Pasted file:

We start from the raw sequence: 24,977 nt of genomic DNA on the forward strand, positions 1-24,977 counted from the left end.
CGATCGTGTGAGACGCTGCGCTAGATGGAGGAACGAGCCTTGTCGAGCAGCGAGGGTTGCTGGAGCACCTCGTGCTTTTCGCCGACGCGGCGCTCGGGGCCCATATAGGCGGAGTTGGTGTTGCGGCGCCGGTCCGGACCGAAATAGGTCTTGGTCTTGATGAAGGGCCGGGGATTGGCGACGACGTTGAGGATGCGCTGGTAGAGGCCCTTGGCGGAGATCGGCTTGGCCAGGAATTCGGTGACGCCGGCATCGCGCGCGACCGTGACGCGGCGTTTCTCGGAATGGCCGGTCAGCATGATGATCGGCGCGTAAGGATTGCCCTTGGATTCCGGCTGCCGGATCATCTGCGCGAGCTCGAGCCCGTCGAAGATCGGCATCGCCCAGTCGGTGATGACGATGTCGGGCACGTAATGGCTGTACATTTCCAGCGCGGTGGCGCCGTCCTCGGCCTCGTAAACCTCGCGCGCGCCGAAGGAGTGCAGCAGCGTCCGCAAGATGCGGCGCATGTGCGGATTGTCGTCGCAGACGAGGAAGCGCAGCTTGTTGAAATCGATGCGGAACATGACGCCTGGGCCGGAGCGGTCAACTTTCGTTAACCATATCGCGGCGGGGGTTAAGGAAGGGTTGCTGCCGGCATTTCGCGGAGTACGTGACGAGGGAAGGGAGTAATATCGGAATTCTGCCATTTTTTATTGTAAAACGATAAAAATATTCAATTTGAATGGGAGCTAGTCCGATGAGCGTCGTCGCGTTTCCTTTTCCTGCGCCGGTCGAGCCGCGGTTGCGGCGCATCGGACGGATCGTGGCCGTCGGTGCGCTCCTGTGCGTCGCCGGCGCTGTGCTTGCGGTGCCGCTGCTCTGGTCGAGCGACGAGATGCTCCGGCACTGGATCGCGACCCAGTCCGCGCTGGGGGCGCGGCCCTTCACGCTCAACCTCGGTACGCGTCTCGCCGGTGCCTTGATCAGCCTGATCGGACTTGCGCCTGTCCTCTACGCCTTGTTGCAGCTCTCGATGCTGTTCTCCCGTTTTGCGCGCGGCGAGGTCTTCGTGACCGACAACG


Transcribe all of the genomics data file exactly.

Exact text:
We start from the raw sequence: 24,977 nt of genomic DNA on the forward strand, positions 1-24,977 counted from the left end.
CGATCGTGTGAGACGCTGCGCTAGATGGAGGAACGAGCCTTGTCGAGCAGCGAGGGTTGCTGGAGCACCTCGTGCTTTTCGCCGACGCGGCGCTCGGGGCCCATATAGGCGGAGTTGGTGTTGCGGCGCCGGTCCGGACCGAAATAGGTCTTGGTCTTGATGAAGGGCCGGGGATTGGCGACGACGTTGAGGATGCGCTGGTAGAGGCCCTTGGCGGAGATCGGCTTGGCCAGGAATTCGGTGACGCCGGCATCGCGCGCGACCGTGACGCGGCGTTTCTCGGAATGGCCGGTCAGCATGATGATCGGCGCGTAAGGATTGCCCTTGGATTCCGGCTGCCGGATCATCTGCGCGAGCTCGAGCCCGTCGAAGATCGGCATCGCCCAGTCGGTGATGACGATGTCGGGCACGTAATGGCTGTACATTTCCAGCGCGGTGGCGCCGTCCTCGGCCTCGTAAACCTCGCGCGCGCCGAAGGAGTGCAGCAGCGTCCGCAAGATGCGGCGCATGTGCGGATTGTCGTCGCAGACGAGGAAGCGCAGCTTGTTGAAATCGATGCGGAACATGACGCCTGGGCCGGAGCGGTCAACTTTCGTTAACCATATCGCGGCGGGGGTTAAGGAAGGGTTGCTGCCGGCATTTCGCGGAGTACGTGACGAGGGAAGGGAGTAATATCGGAATTCTGCCATTTTTTATTGTAAAACGATAAAAATATTCAATTTGAATGGGAGCTAGTCCGATGAGCGTCGTCGCGTTTCCTTTTCCTGCGCCGGTCGAGCCGCGGTTGCGGCGCATCGGACGGATCGTGGCCGTCGGTGCGCTCCTGTGCGTCGCCGGCGCTGTGCTTGCGGTGCCGCTGCTCTGGTCGAGCGACGAGATGCTCCGGCACTGGATCGCGACCCAGTCCGCGCTGGGGGCGCGGCCCTTCACGCTCAACCTCGGTACGCGTCTCGCCGGTGCCTTGATCAGCCTGATCGGACTTGCGCCTGTCCTCTACGCCTTGTTGCAGCTCTCGATGCTGTTCTCCCGTTTTGCGCGCGGCGAGGTCTTCGTGACCGACAACG